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Earlier this year, famed rapper, producer, and headline subject Kanye West put out a fashion line through Adidas, called Yeezy Season 1. It was not the prettiest thing in the world, and, though he made grand proclamations about his intention to have these items priced fairly, at $450 for a sweatshirt, it is not affordable to most human beings, no matter how you shake it. To put it simply: the line was pretty much universally panned, and people told him to stop. But he shouldn’t stop. Neither should James Franco, Lena Dunham, Miranda July, Ethan Hawke, Shia LaBeouf, or any of their other multi-hyphenate friends. They should do whatever the hell they want — and, in fact, the more the merrier.
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Amy Schumer and Bill Hader in "Trainwreck"

10 SXSW 2015 Movies We Can’t Wait to See

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Hold my calls, I’ll be in Austin. Yes, tomorrow marks the start of the 2015 SXSW Film Festival, one of the most purely enjoyable weeks of the movie year (and, no small side plus, a welcome blast of sunshine after a particularly miserable winter). With a remarkable 145 features in this year’s fest — from a record 2,385 submissions — there’s no way to even come close to seeing everything that looks interesting, or striking, or fun. But here are a few of the movies we’re looking forward to seeing, either in Austin or soon thereafter.
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sheen

The Funniest and Most Vicious Comedy Central Roast Speeches

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We’ve reached the “publicly begging people to show up” phase of planning for Justin Bieber’s March 30th roast on Comedy Central; yesterday, the noted Photoshop template took to social media to ask Seth Rogen, whose low estimation of Bieber is well known, to tear him a new one on national television. As the hype surrounding the Kevin Hart-hosted event (Kate McKinnon, presumably, didn’t have time for the gig given her SNL schedule), we’ve rounded up some of the best appearances from the network’s 17-year tradition of having comedians puncture stars’ egos, and each other’s, on camera.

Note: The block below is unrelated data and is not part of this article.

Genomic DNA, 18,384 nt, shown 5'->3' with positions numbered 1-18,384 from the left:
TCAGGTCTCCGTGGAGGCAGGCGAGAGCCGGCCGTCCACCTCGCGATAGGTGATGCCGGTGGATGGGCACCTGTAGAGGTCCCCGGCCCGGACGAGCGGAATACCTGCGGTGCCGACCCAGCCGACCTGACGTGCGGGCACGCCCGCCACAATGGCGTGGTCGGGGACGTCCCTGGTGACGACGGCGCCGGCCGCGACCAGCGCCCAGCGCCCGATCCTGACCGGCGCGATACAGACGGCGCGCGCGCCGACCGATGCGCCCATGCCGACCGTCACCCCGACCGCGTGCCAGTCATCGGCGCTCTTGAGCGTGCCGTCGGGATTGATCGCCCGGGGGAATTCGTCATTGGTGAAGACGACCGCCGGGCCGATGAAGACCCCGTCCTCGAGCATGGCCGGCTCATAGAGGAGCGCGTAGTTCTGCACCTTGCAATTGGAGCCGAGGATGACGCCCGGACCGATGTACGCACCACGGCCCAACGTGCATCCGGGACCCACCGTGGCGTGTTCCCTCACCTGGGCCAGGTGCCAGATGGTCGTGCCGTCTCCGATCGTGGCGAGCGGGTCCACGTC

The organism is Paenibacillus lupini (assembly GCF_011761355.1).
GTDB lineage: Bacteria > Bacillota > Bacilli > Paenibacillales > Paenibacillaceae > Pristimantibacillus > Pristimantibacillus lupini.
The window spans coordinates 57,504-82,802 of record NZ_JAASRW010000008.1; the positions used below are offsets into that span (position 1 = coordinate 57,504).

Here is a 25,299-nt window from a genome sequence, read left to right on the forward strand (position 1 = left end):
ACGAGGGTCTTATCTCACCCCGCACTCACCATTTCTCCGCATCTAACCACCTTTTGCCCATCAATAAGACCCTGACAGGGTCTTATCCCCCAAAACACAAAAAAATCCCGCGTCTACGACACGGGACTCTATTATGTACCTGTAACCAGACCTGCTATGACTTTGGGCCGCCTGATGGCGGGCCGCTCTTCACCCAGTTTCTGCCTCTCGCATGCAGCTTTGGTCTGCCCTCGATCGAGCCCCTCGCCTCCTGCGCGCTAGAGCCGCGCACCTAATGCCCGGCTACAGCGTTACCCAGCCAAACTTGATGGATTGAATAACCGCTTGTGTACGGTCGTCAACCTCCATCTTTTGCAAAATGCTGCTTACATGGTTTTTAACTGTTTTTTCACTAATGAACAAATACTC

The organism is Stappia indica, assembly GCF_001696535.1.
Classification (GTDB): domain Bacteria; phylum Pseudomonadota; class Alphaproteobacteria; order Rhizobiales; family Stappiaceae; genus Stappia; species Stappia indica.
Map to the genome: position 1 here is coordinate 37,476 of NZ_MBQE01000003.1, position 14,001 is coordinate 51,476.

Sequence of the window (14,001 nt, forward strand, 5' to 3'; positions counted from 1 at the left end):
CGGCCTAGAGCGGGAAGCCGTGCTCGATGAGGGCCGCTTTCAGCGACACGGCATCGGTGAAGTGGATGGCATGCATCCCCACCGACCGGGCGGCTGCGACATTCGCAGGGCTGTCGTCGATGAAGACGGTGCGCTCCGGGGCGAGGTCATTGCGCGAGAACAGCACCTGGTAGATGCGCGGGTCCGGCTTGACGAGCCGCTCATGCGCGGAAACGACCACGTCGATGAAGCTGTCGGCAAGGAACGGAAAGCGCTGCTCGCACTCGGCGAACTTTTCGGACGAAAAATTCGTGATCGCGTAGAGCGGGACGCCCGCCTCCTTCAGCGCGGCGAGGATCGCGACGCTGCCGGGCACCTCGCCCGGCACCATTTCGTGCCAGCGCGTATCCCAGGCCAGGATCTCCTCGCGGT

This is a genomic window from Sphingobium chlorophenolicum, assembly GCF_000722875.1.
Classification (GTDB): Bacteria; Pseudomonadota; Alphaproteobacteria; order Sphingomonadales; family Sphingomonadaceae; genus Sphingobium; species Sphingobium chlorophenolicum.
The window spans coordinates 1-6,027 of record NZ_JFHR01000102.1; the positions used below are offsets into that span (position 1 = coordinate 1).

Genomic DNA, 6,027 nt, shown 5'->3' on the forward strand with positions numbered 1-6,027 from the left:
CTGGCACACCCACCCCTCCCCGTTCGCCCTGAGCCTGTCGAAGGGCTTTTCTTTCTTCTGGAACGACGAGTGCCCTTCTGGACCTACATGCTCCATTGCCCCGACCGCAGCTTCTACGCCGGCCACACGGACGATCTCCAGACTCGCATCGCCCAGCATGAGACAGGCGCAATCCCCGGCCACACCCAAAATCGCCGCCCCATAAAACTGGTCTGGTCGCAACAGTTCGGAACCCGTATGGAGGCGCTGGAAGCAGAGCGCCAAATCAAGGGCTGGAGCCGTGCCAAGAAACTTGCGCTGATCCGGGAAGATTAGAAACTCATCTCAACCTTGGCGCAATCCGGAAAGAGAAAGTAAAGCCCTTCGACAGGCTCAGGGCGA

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kim jong il

‘A Kim Jong-Il Production’ Is an Incredible True Story About North Korea and Film

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In December 2014, the imminent release of Seth Rogen and James Franco’s idiots-take-North Korea comedy The Interview set off both the Sony Pictures hacking scandal and the terrorist threat that any theaters showing the film would be attacked: “The world will be full of fear,” the hackers wrote. It was still a strange, surreal, largely online controversy that was hard for the average American citizen to see and feel the effects of in their day-to-day life. For me, the clearest example of a world with and without The Interview was when I was walking past a days-in-the-making painted mural advertising the movie in Williamsburg; the day after the film was officially pulled from theaters, that ad was, once again, a white wall.